You find a way to invoke your brand from home. DoubleTree by Hilton has done just that by sharing the official recipe for its famed chocolate chip cookies for the first time.
It’s a really simple thing – sharing a recipe – but it has serious resonance. DoubleTree’s cookies have many passionate fans and people associate the brand with them. By letting people make them from home, DoubleTree is ensuring that its brand remains in the forefront of their mind and that they look forward to visiting one of its hotels again in the future.
By sharing a recipe that was previously kept within the brand only, customers also feel more like they’re part of a special, exclusive club.
7. Secret Cinema at home
Secret Cinema, known for its interactive immersive cinema experiences, is offering its latest production from the comfort of your own home. ‘Secret Sofa’ has all the same immersion and dress up as the real thing, but without any of the travel to a secret London location.
To register, customers sign up to the weekly newsletter and wait for an email with all the info they need to participate. The experience is facilitated through Zoom and guests are encouraged to interact with one another via the private Facebook group. Secret Cinema has even partnered with Häagen-Dazs so customers can order the ‘ice-cream of the week’ from Amazon Prime Now to enjoy during the film.
Secret Cinema is exactly the kind of experience that will be sorely missed this summer, so it’s great to see how its fans can get their fix and a brand finding a way to make the now familiar movie night at home more exciting.
8. CAMP offers Zoom birthday parties for free
Innovative New York children’s toy store CAMP is determined for kids not to miss out on their birthday parties whilst in lockdown, so it has come up with a brilliant initiative that solves the problem.
Every day at 5pm, CAMP runs a live birthday party that features CAMP counselors that would previously have been entertaining children in its store. To join in, parents simply have to share their child’s details – and they then receive a link to share with family and friends.
CAMP has become world-famous for its immersive, experiential store in New York. This initiative is a great way of ensuring that the love the brand has built isn’t slowed down by the pandemic, and stops children missing out on a birthday party during this difficult time.
9. Chanel offers virtual make-up consultations for free
Atelier Beauté Chanel in NYC has launched a series of customised virtual services including virtual makeup and virtual skincare sessions.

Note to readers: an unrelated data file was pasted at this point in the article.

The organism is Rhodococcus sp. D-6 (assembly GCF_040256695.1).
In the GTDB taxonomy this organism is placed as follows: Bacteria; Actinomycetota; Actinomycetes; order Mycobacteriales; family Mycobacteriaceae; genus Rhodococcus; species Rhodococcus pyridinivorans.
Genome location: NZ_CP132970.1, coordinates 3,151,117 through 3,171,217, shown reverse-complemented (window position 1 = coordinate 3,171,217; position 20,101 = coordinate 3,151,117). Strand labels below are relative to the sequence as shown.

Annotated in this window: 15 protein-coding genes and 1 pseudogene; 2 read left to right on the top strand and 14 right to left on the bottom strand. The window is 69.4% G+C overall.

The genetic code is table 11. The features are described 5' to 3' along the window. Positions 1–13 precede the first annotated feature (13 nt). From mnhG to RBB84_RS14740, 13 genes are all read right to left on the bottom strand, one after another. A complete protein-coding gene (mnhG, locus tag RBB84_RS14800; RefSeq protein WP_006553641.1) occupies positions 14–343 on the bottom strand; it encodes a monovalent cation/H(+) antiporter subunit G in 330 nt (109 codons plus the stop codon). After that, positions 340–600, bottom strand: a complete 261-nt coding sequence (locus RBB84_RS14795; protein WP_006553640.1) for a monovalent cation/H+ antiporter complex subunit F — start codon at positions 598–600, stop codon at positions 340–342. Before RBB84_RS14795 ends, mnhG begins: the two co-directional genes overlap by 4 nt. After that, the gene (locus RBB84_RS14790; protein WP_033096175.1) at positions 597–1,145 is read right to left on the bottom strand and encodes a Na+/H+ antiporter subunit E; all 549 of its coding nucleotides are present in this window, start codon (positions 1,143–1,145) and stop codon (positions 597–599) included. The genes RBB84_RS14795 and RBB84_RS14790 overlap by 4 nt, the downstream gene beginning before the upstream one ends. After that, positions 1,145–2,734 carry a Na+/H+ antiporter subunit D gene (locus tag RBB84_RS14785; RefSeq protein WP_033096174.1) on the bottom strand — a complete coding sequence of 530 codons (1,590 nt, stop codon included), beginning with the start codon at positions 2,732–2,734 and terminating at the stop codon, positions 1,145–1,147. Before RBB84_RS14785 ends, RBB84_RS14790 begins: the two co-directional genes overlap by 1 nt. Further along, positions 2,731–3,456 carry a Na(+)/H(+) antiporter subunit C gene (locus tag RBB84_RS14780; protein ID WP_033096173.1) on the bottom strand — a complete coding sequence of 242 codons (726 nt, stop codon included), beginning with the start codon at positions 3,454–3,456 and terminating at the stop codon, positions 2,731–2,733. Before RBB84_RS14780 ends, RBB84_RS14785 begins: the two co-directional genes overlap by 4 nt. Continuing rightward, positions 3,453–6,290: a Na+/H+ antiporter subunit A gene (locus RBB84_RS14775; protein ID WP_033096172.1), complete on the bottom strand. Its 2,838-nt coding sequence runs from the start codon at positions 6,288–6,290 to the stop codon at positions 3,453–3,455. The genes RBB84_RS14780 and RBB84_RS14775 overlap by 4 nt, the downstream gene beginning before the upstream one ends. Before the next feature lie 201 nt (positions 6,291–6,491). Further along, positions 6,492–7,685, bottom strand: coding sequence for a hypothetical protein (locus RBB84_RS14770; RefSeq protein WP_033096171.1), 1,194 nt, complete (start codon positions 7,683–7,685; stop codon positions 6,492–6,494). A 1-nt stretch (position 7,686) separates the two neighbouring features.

These simple offerings, which are completely free to book, bring the joy of Chanel’s make-up and skincare consultations directly to customers’ homes. Conducted by master artists, they provide customers with new ways of using their existing Chanel products.
High-end in-store services are vital for beauty brands, and this simple initiative ensures they can continue to happen. Importantly, given how quickly they’ve been facilitated and how easy they are to run, it’s easy to imagine a future beyond Covid-19 that still includes these virtual services.
10. Morrisons gives farmers 5% shopping discount
UK supermarket chain Morrisons wants to give back to the farmers that are helping it to keep feeding the nation.
Farmers and their families are being offered a 5% discount on groceries in all of their stores. The farmers will receive a discount card in the post which is usable until 12th July, when the initiative will be reviewed.
Morrisons is also helping struggling farmers by setting up BBQ steak bars and seafood bars in its stores to help farmers sell produce that would have previously gone to restaurants. Produce including premium steak, joints, whole fish and shellfish have not been selling, so this concept could offer a lifeline for farmers as well as bringing a greater variety of produce to customers.
These efforts shine a light on an industry that hasn’t had a great deal of attention during the pandemic, but badly needs support.
11. Uber starts on-demand retail delivery
Uber’s new on-demand retail delivery service is another brilliant, common sense initiative.
Uber Direct offers retailers on-demand bookings for rapid deliveries to customers. Meanwhile, Uber Connect allows customers to send deliveries personally across town – whether its items they’ve sold, or packages for friends and loved ones.
The service is currently being tested in cities across the US, Asia and Australia. It’s a brilliant way of getting drivers back into work safely – as well as a real handy tool for retailers and customers to keep their goods moving.